IT is a sign of the times that, on the eve of the new football season, the BBC carries a report about the increase in spending in the Championship.

Apparently, it is up this year by an average of 12 per cent as clubs chase the golden ticket.

The latest astronomical TV deal agreed by the Premier League comes into force at the start of next season, meaning even the teams that get relegated in 2016-17 are guaranteed £100 million.

I don’t know exactly when the narrative in football moved from achieving glory to boosting bank balances.

It is naive to suggest this is a direct result of the Premier League, as football chairman have been worrying about money for as long as I can remember.

The game was in a perilous state in the 1980s – falling gates, crumbling stadia and cash-strapped clubs were the norm.

Without the injection of interest provided by the revamp of the leagues who knows where the national obsession would be now, maybe on a par with county cricket?

But all the enjoyment and excitement I used to get from the game has been soured by the money-driven machine.

Stories about clubs chasing the dream in a bid take their share of the riches at the top table just leave me cold. I want to read about the desire to win trophies, not finish in a Champions League spot.

When I read stories about the money Derby or Middlesbrough are spending in a bid to win promotion, the main emotion I pick up on is the stress and anxiety about what will happen if the spending doesn’t pay off.

The funny thing is, it seems to me the stress only intensifies when a club wins promotion – now they have got the golden ticket, what will happen if they lose it?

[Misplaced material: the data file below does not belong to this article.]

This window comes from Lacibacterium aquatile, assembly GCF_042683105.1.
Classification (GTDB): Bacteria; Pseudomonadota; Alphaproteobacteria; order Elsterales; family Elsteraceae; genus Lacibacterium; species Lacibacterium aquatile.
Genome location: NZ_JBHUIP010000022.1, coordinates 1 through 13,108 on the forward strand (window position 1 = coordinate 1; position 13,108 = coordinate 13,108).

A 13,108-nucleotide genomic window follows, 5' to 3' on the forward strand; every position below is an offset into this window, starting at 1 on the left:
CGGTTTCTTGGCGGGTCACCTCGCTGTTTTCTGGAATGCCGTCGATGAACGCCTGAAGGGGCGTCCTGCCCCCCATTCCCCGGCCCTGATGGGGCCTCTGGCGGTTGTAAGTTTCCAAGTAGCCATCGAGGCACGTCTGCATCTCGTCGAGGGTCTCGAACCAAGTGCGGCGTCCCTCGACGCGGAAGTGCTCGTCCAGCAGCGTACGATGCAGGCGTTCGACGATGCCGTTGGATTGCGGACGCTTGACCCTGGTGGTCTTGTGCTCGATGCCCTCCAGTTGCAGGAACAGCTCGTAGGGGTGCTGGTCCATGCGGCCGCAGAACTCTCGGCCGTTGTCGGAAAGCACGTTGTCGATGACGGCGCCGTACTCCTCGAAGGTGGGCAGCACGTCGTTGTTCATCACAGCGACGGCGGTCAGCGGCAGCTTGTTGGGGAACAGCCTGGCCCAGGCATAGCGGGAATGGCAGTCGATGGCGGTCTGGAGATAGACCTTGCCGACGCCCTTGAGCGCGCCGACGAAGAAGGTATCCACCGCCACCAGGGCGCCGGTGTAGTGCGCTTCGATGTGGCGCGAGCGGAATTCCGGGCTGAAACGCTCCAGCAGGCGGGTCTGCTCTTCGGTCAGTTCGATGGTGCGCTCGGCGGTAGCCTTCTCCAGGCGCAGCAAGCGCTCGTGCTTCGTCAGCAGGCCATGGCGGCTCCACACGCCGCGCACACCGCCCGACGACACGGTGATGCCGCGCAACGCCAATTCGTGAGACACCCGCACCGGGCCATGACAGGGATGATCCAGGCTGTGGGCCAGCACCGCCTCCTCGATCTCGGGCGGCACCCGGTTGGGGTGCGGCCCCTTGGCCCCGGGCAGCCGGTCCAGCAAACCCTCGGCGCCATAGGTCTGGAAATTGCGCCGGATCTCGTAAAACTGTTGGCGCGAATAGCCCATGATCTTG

To stay in the Premier League, clubs have to spend all the money that comes their way, and more besides.

Promoted clubs don’t get rich, the players they sign do.

Bolton Wanderers ended a decade in the Premier League with fantastic facilities and a crippling debt.

For a while, fans like me were told it would be okay because Eddie Davies would look after us.

Who knows, that may still prove to be the case, but my question is was it all worth it?

The glory days were at the start of Sam Allardyce’s reign, when we were struggling to keep our place in the Premier but loving the ride.

When we actually started to get comfortable in the top half and even forced our way into Europe, fans were already starting to grumble.

The reality is, we were spoiled.

The feeling crept in that, if you start every season with no prospect of winning anything then what is the point?

That was the general state of mind a few years ago, but things change.

Winning something this year will probably be secondary in most Wanderers fans' minds. Having a club to support at the end of it, with any kind of secure future, should be the main aim.

And while we see how things pan out, maybe it is about time we all just start to enjoy football for what it is – a game, a hobby, a place to go with our mates and our families, let our hair down and have fun, not a get-rich-quick scheme.